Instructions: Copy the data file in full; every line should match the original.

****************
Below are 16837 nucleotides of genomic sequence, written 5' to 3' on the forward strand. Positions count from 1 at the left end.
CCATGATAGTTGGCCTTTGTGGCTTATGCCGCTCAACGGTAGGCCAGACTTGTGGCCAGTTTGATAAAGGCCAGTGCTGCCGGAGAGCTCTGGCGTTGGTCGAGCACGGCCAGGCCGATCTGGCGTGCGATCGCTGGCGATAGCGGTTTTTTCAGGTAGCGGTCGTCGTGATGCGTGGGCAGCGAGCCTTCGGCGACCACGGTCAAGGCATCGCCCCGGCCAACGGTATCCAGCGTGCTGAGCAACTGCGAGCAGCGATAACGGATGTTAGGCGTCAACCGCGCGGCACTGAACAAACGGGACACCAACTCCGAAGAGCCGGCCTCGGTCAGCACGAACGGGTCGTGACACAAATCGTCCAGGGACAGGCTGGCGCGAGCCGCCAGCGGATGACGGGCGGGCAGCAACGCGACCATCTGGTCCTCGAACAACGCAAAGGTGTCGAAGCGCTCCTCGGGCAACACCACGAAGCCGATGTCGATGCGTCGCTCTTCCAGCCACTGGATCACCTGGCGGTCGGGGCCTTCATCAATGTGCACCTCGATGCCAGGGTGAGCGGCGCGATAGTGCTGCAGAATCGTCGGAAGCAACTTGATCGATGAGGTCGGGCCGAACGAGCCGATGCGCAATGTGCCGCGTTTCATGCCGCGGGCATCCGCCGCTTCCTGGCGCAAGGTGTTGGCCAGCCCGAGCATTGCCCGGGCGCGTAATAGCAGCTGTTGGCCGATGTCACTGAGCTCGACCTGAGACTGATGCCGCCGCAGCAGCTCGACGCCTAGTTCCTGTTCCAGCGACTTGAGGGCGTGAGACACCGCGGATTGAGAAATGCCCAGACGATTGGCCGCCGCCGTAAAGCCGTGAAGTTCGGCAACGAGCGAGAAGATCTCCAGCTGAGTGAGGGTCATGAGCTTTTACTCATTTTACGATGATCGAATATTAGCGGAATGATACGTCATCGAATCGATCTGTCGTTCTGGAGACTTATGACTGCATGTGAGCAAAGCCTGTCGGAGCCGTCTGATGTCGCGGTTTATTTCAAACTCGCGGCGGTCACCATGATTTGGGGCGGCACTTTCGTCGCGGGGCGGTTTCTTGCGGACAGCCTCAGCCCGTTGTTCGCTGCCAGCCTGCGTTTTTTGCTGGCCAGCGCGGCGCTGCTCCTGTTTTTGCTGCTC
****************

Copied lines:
Below are 16837 nucleotides of genomic sequence, written 5' to 3' on the forward strand. Positions count from 1 at the left end.
CCATGATAGTTGGCCTTTGTGGCTTATGCCGCTCAACGGTAGGCCAGACTTGTGGCCAGTTTGATAAAGGCCAGTGCTGCCGGAGAGCTCTGGCGTTGGTCGAGCACGGCCAGGCCGATCTGGCGTGCGATCGCTGGCGATAGCGGTTTTTTCAGGTAGCGGTCGTCGTGATGCGTGGGCAGCGAGCCTTCGGCGACCACGGTCAAGGCATCGCCCCGGCCAACGGTATCCAGCGTGCTGAGCAACTGCGAGCAGCGATAACGGATGTTAGGCGTCAACCGCGCGGCACTGAACAAACGGGACACCAACTCCGAAGAGCCGGCCTCGGTCAGCACGAACGGGTCGTGACACAAATCGTCCAGGGACAGGCTGGCGCGAGCCGCCAGCGGATGACGGGCGGGCAGCAACGCGACCATCTGGTCCTCGAACAACGCAAAGGTGTCGAAGCGCTCCTCGGGCAACACCACGAAGCCGATGTCGATGCGTCGCTCTTCCAGCCACTGGATCACCTGGCGGTCGGGGCCTTCATCAATGTGCACCTCGATGCCAGGGTGAGCGGCGCGATAGTGCTGCAGAATCGTCGGAAGCAACTTGATCGATGAGGTCGGGCCGAACGAGCCGATGCGCAATGTGCCGCGTTTCATGCCGCGGGCATCCGCCGCTTCCTGGCGCAAGGTGTTGGCCAGCCCGAGCATTGCCCGGGCGCGTAATAGCAGCTGTTGGCCGATGTCACTGAGCTCGACCTGAGACTGATGCCGCCGCAGCAGCTCGACGCCTAGTTCCTGTTCCAGCGACTTGAGGGCGTGAGACACCGCGGATTGAGAAATGCCCAGACGATTGGCCGCCGCCGTAAAGCCGTGAAGTTCGGCAACGAGCGAGAAGATCTCCAGCTGAGTGAGGGTCATGAGCTTTTACTCATTTTACGATGATCGAATATTAGCGGAATGATACGTCATCGAATCGATCTGTCGTTCTGGAGACTTATGACTGCATGTGAGCAAAGCCTGTCGGAGCCGTCTGATGTCGCGGTTTATTTCAAACTCGCGGCGGTCACCATGATTTGGGGCGGCACTTTCGTCGCGGGGCGGTTTCTTGCGGACAGCCTCAGCCCGTTGTTCGCTGCCAGCCTGCGTTTTTTGCTGGCCAGCGCGGCGCTGCTCCTGTTTTTGCTGCTC